All the UFC 159 promos can't do away with the most basic question: How did we get here?
The first time Chael Sonnen fought Anderson Silva, the original novelty was his utter disregard for Silva's legacy. To that point people had only been reverent of the middleweight champion -- even if Dana White was still fuming that Abu Dhabi had been turned into a stage for bad performance art by him and Demian Maia.
Along came the stock contender Sonnen, a journeyman who was proud of his singlet, the flag and his real estate license. He'd just taken the pestle to top contenders Yushin Okami and Nate Marquardt, so he had the credentials. And what a platform it was. Within days of that last victory, he became the game's most infatuating wisenheimer. It was hard to gauge his sincerity, though; did he truly believe he would walk through Silva, the mythological Brazilian who, in Sonnen's active imagination, could speak the King's English?
Turns out he did. And turns out he backed it up for nine-tenths of a five-round fight in Oakland. The other one-tenth, as you now know, is the marker that defines his career.
After the loss, the asterisks piled up as the rematch lolled on the horizon. By the time he made his way back from his suspension for elevated testosterone levels, and made it through mobile obstacles (Brian Stann and Michael Bisping), we were talking about Sonnen-Silva II as the biggest fight in MMA history. It was Ali-Frazier there for a minute. It was Silva's first real rival. It was all kinds of bandstands, bunting and pageantry.
Yet Sonnen lost the rematch, too, this time less spectacularly. He lost his footing throwing a spinning backfist.
But losing your footing is nothing when you've mastered the art of falling forward. Sonnen now faces Jon Jones for the light heavyweight belt on Saturday night. For six months we've debated the matchmaking, with pro wrestling fans calling the protectors of pecking orders anything from "naïve" to "idiots." Either way, the moment has arrived to see what's what.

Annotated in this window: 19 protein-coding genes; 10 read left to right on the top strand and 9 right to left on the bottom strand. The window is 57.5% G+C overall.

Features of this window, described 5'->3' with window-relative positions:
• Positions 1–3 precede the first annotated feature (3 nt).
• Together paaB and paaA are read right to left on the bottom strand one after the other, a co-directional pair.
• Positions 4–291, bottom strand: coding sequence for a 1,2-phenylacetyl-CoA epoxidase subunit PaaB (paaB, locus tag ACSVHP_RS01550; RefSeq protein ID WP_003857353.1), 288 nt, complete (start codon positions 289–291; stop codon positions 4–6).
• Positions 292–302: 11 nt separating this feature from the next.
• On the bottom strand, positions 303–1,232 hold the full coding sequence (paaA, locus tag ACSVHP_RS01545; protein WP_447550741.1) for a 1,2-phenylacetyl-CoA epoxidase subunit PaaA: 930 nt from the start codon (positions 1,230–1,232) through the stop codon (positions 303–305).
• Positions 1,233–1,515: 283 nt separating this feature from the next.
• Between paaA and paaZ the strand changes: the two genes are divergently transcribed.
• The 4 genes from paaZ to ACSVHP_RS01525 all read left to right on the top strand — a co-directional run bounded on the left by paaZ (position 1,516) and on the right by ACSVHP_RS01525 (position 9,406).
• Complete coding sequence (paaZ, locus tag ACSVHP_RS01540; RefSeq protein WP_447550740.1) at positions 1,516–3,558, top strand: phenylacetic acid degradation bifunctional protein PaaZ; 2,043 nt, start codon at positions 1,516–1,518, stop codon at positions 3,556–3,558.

And unlike in either of the Silva bouts, this time Sonnen feels like a formality between Jones and bright new ventures, things like "heavyweight" and "superfights." Jones just wants to break Tito Ortiz's record for most title defenses at light heavyweight. That number is five; Jones' magic number to tie him is one.
Sonnen is the one.
And so here we are. Sonnen gets the "third time's the charm" treatment for UFC gold. Jones gets a chance to make Sonnen a footnote in history.
Bisping in vulnerable spot
In his five-year quest to fight Anderson Silva, Bisping has gotten close three times. Yet in three eliminators, he's ended up being the one eliminated three times. Should he lose to Alan Belcher to make it three losses in four fights, his middleweight title shot may go away for good. It's not a must-win for Bisping in the roster sense, but it is in the gold-plated accessory sense.
Resurgence of Roy Nelson
As one of the more popular heavyweights, Roy Nelson's mullet beefs with Dana White won't keep him from contention. A win over thunder-fisted Frenchman Cheick Kongo would make it three in a row. If he knocks out Kongo in the first round? That would be three emphatic wins in a row. At that point the jokes about Nelson's belt size will be off the hook.
Jones and history
Everything Jones does in this young sport seems to stack neatly into something historic. Now he can pad his legacy by tying Ortiz's record for 205-pound title defenses against Sonnen. He makes it all seem so perfunctory that you forget the guy is only 25 years old.
Careful what you wish for
That Vinny Magalhaes called out Phil Davis is shrouded in mystery for those of us in the fight trade. Yes he's strong and has mad grappling skills, but isn't "Mr. Wonderful" an uber-athlete whose "wrestle first" attitude is meant to nullify limb hunters? (Reading between the lines: Vinny's sense of susceptibility is stronger than our sense of conventional wisdom).
Eye on Sara McMann
Before Cat Zingano came barging into the women's bantamweight title picture from left field (read: the flatirons of Colorado), the big up-and-coming prospect to watch was Sara McMann. Why not? McMann was a silver medalist in wrestling at the 2004 summer Olympics, and is 6-0 as a pro mixed martial artist. She makes her debut against Germany's Sheila Gaff, and a win keeps the contender cupboard stocked for the winner of Rousey-Zingano.